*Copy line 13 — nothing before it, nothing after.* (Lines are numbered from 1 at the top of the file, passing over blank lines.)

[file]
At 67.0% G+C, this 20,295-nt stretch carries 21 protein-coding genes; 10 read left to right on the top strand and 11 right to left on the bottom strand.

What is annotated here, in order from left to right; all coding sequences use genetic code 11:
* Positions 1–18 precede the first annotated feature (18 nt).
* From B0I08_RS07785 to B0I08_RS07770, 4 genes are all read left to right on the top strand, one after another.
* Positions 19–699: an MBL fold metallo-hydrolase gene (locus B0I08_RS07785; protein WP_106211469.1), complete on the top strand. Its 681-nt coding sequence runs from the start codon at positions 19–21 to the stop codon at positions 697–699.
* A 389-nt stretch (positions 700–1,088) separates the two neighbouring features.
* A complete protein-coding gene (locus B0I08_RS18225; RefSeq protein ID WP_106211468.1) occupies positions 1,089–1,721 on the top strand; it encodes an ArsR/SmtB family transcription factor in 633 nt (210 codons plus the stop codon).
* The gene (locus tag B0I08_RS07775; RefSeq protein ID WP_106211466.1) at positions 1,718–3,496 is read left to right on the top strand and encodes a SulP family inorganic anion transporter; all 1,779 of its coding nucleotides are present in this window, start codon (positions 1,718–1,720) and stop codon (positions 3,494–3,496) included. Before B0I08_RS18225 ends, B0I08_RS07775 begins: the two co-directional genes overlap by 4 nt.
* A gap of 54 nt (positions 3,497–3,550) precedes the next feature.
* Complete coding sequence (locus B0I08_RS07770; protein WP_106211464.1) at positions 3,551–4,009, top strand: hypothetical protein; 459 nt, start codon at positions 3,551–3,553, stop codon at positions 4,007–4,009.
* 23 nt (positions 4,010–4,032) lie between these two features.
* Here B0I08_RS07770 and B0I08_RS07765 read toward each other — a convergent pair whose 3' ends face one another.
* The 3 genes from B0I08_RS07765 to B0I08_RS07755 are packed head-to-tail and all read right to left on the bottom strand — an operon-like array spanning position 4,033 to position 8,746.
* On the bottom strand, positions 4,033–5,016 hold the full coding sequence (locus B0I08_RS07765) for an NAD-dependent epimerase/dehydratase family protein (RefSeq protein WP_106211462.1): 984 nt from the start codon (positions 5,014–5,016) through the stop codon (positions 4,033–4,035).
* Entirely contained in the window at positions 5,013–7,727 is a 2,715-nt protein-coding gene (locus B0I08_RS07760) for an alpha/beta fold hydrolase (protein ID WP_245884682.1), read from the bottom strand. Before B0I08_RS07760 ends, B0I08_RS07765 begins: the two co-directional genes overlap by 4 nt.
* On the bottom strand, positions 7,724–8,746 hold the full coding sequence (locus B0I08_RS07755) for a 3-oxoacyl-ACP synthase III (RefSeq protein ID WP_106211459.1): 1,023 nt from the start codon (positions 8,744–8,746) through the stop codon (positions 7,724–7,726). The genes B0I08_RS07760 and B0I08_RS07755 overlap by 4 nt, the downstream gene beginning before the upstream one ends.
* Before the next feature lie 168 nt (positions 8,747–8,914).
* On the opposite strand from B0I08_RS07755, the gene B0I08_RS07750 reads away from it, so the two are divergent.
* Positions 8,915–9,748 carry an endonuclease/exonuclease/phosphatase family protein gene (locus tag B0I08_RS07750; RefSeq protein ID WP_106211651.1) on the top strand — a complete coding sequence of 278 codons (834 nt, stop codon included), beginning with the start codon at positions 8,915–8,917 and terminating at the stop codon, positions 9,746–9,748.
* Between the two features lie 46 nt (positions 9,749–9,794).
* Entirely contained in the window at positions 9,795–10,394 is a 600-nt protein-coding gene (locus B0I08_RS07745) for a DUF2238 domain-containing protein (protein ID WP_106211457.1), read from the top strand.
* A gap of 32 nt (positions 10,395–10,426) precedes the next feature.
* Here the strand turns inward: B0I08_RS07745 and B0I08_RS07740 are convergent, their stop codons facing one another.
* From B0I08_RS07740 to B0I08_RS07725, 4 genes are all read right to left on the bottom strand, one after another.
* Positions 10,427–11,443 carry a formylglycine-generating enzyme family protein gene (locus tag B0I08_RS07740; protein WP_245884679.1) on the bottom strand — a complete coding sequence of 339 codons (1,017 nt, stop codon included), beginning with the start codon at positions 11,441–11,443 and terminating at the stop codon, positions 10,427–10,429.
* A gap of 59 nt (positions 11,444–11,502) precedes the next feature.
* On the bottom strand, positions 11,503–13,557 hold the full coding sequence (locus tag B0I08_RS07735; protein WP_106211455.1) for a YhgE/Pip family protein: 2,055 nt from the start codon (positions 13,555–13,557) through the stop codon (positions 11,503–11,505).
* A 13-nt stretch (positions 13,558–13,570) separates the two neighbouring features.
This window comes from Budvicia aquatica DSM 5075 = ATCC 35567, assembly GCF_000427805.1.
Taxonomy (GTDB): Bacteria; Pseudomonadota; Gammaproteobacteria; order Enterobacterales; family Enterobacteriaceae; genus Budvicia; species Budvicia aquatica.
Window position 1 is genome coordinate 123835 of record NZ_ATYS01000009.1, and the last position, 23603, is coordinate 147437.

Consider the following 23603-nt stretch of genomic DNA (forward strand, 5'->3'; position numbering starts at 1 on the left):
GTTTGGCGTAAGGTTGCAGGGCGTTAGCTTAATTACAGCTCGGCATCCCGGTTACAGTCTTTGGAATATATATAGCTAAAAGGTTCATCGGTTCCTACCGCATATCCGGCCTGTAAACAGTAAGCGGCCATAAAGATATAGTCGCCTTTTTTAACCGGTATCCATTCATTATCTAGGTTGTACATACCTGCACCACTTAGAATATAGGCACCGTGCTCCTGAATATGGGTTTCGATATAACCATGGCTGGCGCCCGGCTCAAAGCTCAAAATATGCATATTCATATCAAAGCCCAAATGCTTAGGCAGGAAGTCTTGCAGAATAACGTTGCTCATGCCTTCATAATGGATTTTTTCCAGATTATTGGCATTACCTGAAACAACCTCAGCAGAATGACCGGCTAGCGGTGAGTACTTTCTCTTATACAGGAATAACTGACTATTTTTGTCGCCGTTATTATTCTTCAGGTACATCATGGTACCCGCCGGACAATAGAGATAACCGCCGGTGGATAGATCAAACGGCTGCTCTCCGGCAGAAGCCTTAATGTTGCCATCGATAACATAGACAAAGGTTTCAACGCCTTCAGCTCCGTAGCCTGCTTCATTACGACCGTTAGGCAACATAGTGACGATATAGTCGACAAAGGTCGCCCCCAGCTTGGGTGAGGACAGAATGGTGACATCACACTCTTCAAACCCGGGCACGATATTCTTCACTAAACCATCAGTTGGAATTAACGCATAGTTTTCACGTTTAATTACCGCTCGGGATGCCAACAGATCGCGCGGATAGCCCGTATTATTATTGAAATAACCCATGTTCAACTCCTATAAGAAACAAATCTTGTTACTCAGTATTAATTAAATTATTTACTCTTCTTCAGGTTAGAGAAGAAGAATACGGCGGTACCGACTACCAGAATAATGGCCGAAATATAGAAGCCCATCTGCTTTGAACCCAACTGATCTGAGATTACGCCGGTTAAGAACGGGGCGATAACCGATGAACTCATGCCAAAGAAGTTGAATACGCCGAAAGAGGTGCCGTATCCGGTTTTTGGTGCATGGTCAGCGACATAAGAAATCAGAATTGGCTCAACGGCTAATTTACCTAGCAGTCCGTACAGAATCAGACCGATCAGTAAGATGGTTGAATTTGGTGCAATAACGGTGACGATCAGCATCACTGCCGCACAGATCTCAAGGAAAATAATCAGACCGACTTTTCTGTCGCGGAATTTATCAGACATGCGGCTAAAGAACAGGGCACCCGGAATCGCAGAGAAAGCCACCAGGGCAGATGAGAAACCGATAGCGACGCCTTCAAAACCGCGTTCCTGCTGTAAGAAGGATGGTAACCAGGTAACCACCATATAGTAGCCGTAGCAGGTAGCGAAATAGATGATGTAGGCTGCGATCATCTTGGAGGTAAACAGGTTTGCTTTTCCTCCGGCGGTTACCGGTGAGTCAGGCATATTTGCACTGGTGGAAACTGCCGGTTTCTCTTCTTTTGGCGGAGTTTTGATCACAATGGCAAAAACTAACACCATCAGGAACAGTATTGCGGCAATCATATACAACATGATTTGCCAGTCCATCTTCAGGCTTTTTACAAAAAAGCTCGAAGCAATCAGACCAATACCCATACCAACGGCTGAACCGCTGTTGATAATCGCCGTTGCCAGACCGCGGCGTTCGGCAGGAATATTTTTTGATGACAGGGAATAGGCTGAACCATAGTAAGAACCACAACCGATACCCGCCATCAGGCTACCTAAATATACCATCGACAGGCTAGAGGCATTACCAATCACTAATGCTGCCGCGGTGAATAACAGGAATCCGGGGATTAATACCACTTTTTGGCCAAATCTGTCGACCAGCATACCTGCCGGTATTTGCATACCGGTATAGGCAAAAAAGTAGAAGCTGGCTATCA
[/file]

* The 3 genes from B0I08_RS07765 to B0I08_RS07755 are packed head-to-tail and all read right to left on the bottom strand — an operon-like array spanning position 4,033 to position 8,746.